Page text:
Undoubtedly, 2016 was one of the darkest years in shipping history. Financial distress was unbearable, especially for certain companies. Carriers formed alliances, smaller steamship lines got acquired by larger corporations, and creditors distributed more money to support their borrowers. Long story short, everyone did their best to survive in a collapsing industry.
However, a lesser-known side of the industry had one of its most profitable years in decades – ship breaking.
Ship breaking is a way of disposing unused ships by tearing them up, either for parts or raw material. Modern vessels are built to last for several decades, but after a lifespan of 25 to 30 years, repairing these ships becomes uneconomical. Once cargo ships reach this stage of their life, owners sell them to recycling companies for scrap value. Currently, Bangladesh, India, Pakistan and Indonesia control almost 90% of the ship breaking business, due to cheaper labor costs and fewer health and safety regulations.
Considering the order frequency of new cargo ships and the growth rate of the shipping industry, a life cycle between 25 to 30 years sounds reasonable to maintain a safe supply/demand balance. In fact, until 2006, the average age of vessels sent for scrapping was 32.6 years. Obviously, a longer lifespan indicates that vessel-owners can still benefit from a ship, even when the repair costs keep rising. Because of the exceptionally favorable freight rates during that time, the world’s merchant fleet experienced a substantial growth in numbers, and there was no reason to kill the goose that lays the golden egg.
When the 2008 financial crisis hit the shipping industry, companies started to realize that maintaining older vessels had become less worthy, because of lower freight rates.
In 2009, ship demolition hit a record-breaking level with a more than 300% increase from the previous year. Of course, low levels of freight rates were not the only reason for this increase. In India and Bangladesh, in particular, higher steel prices in local markets drove up the scrap values, too. Consequently, selling ships to recycling companies at earlier stages started to make more sense.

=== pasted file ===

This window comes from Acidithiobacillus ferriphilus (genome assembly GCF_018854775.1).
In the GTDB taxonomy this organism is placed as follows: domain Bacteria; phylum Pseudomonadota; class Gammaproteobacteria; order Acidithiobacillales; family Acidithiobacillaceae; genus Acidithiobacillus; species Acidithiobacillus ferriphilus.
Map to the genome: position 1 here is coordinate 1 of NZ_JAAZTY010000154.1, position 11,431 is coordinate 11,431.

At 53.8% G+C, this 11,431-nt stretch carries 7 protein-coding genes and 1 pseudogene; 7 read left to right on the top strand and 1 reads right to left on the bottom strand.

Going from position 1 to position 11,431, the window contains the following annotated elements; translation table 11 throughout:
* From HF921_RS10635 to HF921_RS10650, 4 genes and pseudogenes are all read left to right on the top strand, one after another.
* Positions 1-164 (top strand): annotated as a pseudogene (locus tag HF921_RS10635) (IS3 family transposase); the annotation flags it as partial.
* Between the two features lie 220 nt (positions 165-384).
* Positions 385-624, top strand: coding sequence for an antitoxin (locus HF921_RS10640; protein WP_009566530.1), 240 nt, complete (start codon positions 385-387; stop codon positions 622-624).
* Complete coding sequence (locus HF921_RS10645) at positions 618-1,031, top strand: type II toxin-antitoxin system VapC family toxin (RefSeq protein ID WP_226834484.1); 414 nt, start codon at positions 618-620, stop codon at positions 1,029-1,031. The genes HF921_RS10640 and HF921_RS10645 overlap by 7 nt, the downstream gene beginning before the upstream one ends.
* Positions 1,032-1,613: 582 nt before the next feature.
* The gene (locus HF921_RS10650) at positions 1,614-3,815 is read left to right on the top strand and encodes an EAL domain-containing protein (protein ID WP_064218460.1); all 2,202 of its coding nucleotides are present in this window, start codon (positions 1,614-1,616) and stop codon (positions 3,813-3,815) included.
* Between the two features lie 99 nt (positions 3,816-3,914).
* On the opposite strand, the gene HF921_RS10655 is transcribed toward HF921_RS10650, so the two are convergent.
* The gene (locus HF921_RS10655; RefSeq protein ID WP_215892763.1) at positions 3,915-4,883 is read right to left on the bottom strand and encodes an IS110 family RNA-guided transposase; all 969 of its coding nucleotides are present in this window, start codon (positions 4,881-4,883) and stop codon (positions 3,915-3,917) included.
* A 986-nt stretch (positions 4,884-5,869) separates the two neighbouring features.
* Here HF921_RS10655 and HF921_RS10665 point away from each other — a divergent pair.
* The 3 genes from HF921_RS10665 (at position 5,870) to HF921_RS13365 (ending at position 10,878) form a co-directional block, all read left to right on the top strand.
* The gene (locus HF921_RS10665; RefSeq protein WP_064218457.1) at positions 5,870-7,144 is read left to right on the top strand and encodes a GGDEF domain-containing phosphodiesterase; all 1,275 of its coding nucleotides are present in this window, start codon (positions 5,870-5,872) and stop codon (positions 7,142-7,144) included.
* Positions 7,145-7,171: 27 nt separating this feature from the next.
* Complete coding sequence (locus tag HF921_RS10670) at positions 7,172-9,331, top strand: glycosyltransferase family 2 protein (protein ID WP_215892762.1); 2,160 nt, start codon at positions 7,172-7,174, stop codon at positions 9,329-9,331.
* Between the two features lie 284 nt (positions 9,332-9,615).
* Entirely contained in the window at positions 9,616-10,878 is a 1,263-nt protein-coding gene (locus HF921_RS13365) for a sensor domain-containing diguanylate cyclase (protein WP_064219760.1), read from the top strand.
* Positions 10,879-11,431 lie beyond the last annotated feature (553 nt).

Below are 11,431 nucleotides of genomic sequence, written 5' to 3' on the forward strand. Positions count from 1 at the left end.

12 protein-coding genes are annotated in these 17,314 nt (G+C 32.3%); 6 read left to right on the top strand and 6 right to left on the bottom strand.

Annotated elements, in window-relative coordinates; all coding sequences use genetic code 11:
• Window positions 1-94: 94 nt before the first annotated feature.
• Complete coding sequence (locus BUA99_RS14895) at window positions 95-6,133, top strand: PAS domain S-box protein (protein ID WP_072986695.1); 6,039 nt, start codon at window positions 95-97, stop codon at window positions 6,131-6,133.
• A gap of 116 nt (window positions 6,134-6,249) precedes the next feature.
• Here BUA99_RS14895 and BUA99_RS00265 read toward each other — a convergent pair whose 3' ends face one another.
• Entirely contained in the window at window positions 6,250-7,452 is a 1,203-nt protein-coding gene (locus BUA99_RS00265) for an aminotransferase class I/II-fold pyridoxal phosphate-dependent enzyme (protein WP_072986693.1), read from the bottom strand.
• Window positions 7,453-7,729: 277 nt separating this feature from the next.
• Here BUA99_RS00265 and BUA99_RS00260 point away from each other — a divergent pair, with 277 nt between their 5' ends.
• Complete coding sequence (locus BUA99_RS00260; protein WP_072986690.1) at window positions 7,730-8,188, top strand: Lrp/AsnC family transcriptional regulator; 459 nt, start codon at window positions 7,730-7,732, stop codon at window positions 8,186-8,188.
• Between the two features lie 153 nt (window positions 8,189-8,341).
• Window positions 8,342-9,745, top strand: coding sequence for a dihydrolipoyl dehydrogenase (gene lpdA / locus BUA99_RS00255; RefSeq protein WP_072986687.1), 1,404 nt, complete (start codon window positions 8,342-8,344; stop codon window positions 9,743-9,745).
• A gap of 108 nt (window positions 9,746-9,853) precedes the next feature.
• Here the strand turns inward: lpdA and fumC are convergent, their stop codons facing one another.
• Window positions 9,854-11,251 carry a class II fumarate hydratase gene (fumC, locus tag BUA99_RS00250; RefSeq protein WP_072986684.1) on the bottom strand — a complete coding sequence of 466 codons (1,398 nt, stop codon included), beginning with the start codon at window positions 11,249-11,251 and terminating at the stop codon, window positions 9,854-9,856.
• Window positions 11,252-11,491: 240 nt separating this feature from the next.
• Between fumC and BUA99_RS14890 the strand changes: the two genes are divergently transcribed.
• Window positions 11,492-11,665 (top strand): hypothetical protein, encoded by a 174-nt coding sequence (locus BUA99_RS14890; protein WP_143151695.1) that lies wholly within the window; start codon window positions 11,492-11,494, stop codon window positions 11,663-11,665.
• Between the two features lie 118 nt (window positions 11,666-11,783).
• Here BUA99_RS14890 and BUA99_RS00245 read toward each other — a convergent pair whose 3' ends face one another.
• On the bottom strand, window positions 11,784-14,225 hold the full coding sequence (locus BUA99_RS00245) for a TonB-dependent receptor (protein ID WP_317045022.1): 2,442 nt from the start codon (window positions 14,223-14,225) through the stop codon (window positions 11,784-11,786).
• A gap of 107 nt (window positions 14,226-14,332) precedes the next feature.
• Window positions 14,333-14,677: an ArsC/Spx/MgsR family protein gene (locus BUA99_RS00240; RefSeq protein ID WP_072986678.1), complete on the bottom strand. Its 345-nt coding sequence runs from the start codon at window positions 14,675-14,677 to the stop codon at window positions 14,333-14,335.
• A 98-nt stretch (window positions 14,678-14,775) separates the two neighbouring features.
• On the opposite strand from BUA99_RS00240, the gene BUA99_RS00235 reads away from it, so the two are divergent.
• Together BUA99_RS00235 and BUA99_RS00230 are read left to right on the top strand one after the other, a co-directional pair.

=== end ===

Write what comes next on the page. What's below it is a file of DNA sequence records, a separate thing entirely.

The ship-scrapping market kept fluctuating after this point. Inconsistency of demand for cargo ships and unsteady steel prices changed the trend every year. In 2015, there were only 187,500 TEUs removed from the fleet, which was a sudden decrease from 2014.
With the overcapacity crisis in 2016, we have seen a whole new level of ship breaking.
The average age of the scrapped fleet has fallen to 24, and 201 container ships were sent for scrapping with a combined volume of 699,000 TEUs. This was a 40% increase from the previous record in 2013.
The expansion of the Panama Canal has also created a surplus of old Panamax vessels. Previous generations of these ships, with around 4,500 TEUs, have seen more scrapping than other sizes, as owners and charterers started to replace them with newer and more efficient 8,000-TEU models. Rickmers Maritime Trust actually sold a 7-year-old Panamax for scrap, and it became the youngest vessel ever been demolished.
Even as these numbers look promising for the overcapacity issue, the question still remains: Is it going to be enough to bring the balance needed between supply and demand?
Shipping analyst Alphaliner believes that 100 more Panamax vessels must be pulled out in order to see charter rates return to “break-even” levels. There are approximately 563 Panamax vessels on the water as of 2016, and because of their inefficiency, profit levels continue to decrease.